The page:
- Posted September 21, 2013 by
Choosing Between White Chocolate and Dark Chocolate
The cocoa content of commercial dark chocolate can vary from 90% to 30%. Common terms used to distinguish different grades or content of dark chocolate bars are bittersweet, semi-sweet, and sweet dark chocolate. White chocolate typically contains 20% cocoa butter (by weight) at least 14% total milk solids, at least 3.5% milk fat, and less than 55% sugar or other sweetener.
Comparing the Taste and Texture
Since dark chocolate does not contain milk solids it has a more pronounced chocolate taste. However, the lack of milk additives means that the chocolate is more prone to a dry, chalky texture with a bitter aftertaste. Flavors like vanilla are often added to dark chocolate. White chocolate has more fat, milk and sugar it as a creamy, buttery milky taste with no real taste of chocolate at all. I guess you’re half way on choosing what chocolate to use in your snack recipes?
How to Use?
Both dark and white chocolate are sold in bars either plain or with added flavors such as vanilla, orange, mint and nuts. For professional candy making, chocolate has to be tempered first. Both types of chocolate are used in desserts either melted or as chips, to flavor coffee and other beverages, in sauces and dips, although white chocolate is used less so.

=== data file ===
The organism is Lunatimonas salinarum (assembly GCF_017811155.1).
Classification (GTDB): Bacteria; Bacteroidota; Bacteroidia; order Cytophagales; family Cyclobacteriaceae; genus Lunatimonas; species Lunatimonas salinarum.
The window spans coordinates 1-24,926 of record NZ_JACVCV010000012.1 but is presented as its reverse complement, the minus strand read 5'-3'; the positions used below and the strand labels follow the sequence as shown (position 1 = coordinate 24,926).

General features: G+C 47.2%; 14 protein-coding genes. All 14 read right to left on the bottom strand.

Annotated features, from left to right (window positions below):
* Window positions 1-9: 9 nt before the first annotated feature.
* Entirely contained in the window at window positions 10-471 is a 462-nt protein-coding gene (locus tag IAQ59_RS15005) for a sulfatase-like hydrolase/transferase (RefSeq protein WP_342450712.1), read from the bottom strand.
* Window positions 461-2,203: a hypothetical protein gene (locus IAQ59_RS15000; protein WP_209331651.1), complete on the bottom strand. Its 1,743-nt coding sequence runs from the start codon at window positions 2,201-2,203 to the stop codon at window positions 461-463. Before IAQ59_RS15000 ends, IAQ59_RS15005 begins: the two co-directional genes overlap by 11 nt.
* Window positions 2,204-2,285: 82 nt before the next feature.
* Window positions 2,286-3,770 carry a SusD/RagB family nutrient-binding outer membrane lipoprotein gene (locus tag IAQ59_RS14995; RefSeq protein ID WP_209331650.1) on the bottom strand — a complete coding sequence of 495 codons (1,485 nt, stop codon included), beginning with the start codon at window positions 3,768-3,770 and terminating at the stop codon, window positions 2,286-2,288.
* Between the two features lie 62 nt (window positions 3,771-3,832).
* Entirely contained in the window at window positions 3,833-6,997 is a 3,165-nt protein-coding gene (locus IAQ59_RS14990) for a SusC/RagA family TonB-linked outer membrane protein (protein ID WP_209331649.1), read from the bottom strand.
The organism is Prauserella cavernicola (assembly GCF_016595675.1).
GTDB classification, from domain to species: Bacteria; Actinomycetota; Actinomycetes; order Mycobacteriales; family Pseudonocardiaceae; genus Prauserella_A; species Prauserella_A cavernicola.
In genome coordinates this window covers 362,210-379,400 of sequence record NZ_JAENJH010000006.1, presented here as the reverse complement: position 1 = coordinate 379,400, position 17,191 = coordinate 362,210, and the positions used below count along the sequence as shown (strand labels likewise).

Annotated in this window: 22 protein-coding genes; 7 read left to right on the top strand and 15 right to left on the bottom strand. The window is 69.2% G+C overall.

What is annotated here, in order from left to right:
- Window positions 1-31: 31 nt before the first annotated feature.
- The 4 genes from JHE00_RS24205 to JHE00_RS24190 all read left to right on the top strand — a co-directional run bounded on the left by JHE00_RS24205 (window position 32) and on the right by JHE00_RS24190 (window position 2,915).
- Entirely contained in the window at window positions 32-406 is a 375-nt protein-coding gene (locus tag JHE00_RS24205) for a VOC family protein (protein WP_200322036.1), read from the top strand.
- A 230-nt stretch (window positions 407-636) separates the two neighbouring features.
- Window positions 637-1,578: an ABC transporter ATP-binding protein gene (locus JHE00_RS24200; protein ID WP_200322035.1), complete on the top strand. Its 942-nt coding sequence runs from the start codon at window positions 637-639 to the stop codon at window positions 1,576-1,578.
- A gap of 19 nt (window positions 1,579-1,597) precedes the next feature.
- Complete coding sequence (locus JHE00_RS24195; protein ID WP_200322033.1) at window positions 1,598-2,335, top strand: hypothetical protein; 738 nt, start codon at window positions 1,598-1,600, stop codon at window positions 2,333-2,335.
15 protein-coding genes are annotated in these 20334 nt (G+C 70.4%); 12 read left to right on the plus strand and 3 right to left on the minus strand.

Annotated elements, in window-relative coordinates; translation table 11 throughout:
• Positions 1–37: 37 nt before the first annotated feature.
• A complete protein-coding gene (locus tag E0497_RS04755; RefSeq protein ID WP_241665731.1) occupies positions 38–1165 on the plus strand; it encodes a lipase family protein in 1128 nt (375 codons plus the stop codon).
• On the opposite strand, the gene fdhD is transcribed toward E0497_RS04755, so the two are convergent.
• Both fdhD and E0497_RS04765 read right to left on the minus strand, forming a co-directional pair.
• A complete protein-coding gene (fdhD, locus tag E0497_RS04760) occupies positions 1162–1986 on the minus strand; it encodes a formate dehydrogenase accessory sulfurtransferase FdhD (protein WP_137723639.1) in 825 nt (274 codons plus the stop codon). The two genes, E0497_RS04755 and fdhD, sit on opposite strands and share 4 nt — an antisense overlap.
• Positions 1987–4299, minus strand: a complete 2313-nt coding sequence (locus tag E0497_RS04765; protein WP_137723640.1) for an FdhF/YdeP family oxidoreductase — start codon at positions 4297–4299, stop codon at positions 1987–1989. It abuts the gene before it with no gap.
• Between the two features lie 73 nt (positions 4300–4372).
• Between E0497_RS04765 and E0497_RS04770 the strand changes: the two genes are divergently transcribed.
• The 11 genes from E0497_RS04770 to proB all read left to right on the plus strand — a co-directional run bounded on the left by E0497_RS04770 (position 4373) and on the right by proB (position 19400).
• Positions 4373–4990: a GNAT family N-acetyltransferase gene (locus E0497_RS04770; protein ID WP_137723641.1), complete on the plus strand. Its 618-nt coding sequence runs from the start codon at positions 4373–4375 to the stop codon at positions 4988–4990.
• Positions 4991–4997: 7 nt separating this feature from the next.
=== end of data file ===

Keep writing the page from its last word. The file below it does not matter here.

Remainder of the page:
What are the Health Benefits?
Eating dark chocolate has well known positive effects on health. Studies show that eating a single 1.4 ounce bar of dark chocolate can lower hormone levels that cause emotional stress and anxiety. Due to the high contents of flavanol antioxidants in the cocao bean, dark chocolate has benefits for cardiovascular health and lowers blood pressure.
White chocolate on the other hand does not have the same health benefits. It is a source of empty calories with a standard 1.4 ounce bar having 225 calories and lots of sugar and saturated fast. However, as it does not contain chocolate it is caffeine free so ideal for those who are sensitive to caffeine.